From 1 Argentina Peso = 1 US Dollar. By 2002, the currency fell to 4 Peso to 1 Dollar. Inflation was running at 80%
This led to imported inflation and a large reduction in living standards.
Benefits of Devaluation in Argentina Peso
When Argentina left the fixed exchange rate, it was very grim situation. Capital fled from Argentina and consumer spending fell amidst uncertainty. However, the devaluation made Argentina exports much more competitive and imports uncompetitive. This led to a big increase in export demand (helped by rise in price of soya).
Also, the devaluation forced people to buy less imports and more domestically produced goods which was good for Argentinian industry.
Since the devaluation and debt default, Argentina has posted impressive rates of economic growth. This suggests that despite defaulting on debt and leaving the ‘security’ of a fixed exchange rate the economy can recover.
Costs of Devaluation
- There was a big fall in living standards from devaluation.
- Argentina has had inflation since devaluation (official figures 9% in 2011. Congressional estimate of 22%)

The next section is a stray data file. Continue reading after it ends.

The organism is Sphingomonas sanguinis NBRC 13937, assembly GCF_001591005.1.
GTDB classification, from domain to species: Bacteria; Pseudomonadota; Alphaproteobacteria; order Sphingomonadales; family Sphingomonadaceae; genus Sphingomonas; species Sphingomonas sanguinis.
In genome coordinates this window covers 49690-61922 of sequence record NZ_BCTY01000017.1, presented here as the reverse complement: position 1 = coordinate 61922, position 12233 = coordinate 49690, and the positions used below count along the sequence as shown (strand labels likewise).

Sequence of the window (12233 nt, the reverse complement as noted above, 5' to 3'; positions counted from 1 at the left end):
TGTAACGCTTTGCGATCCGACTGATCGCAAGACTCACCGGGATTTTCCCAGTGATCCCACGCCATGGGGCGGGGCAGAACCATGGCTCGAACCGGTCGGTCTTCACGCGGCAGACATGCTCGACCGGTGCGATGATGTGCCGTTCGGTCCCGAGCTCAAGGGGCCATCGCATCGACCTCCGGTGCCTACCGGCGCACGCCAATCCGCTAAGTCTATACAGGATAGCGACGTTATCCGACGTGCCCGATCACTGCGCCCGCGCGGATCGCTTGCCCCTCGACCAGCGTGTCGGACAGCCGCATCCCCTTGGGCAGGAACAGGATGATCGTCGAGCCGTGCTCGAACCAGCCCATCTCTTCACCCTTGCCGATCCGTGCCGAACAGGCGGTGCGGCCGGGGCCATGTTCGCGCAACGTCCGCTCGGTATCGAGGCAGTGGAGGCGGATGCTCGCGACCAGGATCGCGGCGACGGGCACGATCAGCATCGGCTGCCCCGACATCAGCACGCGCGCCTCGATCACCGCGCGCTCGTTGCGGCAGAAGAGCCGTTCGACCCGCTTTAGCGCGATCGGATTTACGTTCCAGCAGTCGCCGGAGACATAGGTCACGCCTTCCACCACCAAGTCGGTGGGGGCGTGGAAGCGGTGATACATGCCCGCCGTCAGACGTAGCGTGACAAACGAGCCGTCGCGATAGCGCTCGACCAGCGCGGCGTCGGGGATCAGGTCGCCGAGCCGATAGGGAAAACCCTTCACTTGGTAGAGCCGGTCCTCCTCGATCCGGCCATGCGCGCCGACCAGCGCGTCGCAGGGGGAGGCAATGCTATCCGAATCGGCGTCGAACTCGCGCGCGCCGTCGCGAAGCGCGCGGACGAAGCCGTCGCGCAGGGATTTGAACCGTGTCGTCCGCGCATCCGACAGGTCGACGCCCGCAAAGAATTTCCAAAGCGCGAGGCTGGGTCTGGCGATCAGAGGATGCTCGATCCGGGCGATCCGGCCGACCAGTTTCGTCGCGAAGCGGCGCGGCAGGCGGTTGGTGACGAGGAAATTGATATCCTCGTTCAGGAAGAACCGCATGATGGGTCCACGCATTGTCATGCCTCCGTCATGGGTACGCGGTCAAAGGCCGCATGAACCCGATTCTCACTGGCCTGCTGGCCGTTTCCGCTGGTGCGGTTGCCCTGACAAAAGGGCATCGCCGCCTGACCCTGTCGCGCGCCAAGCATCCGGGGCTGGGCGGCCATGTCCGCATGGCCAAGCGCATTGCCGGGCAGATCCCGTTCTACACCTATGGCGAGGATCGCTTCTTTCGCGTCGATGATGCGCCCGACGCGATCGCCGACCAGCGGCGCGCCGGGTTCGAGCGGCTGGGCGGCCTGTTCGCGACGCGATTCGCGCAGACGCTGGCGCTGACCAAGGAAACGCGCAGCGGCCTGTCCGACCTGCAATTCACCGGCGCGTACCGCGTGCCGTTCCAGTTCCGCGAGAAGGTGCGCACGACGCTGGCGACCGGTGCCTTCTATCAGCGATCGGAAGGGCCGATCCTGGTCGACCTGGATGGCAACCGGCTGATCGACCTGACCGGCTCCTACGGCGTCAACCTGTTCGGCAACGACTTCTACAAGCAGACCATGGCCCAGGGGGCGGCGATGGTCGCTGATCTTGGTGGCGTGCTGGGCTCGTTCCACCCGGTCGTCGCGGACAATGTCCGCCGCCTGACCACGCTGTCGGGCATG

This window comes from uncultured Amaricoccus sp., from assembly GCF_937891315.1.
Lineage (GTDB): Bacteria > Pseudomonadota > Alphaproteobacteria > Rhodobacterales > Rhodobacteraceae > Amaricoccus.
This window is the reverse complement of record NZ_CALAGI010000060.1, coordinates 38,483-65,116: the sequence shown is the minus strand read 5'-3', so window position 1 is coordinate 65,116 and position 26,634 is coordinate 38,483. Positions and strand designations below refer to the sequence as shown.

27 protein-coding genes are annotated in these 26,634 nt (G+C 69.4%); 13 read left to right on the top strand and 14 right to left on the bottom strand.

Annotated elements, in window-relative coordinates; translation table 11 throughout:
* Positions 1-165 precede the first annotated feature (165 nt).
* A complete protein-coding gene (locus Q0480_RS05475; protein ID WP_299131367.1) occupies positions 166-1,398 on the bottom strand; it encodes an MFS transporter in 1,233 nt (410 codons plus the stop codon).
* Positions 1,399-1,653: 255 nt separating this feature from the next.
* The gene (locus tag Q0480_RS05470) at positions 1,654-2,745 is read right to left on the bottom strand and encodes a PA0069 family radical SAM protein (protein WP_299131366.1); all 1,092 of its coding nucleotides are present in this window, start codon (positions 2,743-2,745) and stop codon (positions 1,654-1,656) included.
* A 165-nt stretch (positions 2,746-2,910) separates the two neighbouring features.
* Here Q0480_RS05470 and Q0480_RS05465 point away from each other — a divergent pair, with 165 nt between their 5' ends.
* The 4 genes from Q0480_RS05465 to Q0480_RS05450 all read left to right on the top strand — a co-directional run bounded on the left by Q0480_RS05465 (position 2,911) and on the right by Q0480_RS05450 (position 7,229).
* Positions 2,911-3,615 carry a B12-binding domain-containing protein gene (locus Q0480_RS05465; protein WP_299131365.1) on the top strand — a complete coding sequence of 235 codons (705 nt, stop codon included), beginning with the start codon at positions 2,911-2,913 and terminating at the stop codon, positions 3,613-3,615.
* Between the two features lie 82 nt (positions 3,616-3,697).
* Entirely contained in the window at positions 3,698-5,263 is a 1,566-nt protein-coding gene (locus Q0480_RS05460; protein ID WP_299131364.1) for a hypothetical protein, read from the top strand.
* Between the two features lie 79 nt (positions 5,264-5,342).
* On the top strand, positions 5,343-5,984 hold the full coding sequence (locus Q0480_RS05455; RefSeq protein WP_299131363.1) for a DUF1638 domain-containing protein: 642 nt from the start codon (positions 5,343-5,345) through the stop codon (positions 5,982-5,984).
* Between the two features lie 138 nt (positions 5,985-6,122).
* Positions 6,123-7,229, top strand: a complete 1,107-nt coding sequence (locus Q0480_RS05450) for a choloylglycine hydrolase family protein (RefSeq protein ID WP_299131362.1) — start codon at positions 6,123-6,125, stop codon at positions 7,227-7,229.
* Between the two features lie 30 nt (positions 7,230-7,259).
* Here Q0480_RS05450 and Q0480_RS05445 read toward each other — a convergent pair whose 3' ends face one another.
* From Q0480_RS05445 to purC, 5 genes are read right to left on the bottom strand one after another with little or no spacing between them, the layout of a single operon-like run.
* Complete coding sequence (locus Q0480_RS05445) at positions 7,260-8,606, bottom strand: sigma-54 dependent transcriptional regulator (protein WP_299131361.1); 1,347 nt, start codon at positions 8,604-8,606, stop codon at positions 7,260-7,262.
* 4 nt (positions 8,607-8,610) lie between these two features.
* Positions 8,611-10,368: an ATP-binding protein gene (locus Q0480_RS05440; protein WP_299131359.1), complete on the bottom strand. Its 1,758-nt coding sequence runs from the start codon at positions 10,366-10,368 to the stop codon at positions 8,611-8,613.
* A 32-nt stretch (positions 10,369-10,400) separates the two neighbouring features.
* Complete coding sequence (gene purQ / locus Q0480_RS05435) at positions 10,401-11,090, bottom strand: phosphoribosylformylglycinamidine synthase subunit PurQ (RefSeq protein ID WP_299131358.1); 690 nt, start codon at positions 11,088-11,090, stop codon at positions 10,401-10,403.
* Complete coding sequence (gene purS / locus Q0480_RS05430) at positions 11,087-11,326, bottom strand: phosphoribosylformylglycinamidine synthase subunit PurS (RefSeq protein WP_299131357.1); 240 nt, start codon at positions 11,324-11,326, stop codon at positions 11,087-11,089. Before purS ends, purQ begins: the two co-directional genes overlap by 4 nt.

- Most savings were lost
- Argentina has a bad reputation for borrowing (though it hasn’t been permanently locked out of bond markets)
However, the main thing is that the economy could recover and unemployment fell from the critical peaks of the early 2000s
Similarities Between Greece and Argentina
- Both generated large government debt due to poor tax collection, overspending, and impact of recession.
- To deal with budget deficit, both tried austerity measures. Austerity measures led to bigger falls in GDP and failed to solve the debt problem.
- Both countries suffered from a lack of competitiveness in a fixed exchange rate. This lack of competitiveness contributed to serious fall in GDP and high unemployment.
Can Greece Emulate Argentina – Default and Leave the Euro?
- The Argentina example shows that defaulting on debt and enduring a massive devaluation can enable long term recovery.
- If Greece leaves Euro, it will see a massive devaluation in its currency making imports more expensive and exports cheaper.
Is Greece Different to Argentina?
- Some argue that Greece doesn’t have the same export industries as Argentina. Therefore, will not benefit as much from a devaluation. Though others disagree saying that there will be a significant boost to domestic demand. The current account deficit of 10% suggests Greece is suffering from over-valuation.
- Argentina crisis occurred in 2002 and could benefit from economic growth in world economy and near neighbours like Brazil. Greece may face it’s main trading partners suffering similar crisis, therefore it will be much harder.
- On the other hand, is is worth Greece persevering with its failed policy of membership of the Euro and Austerity which has done nothing to solve fiscal and economic crisis.
- There wasn’t just a devaluation. The government also made great efforts to improve tax collection and control government spending.
- Argentina example to Greece and Spain at Slate
- Don’t cry for Argentina at Krugman blog NY Times
- Argentina CIA factbook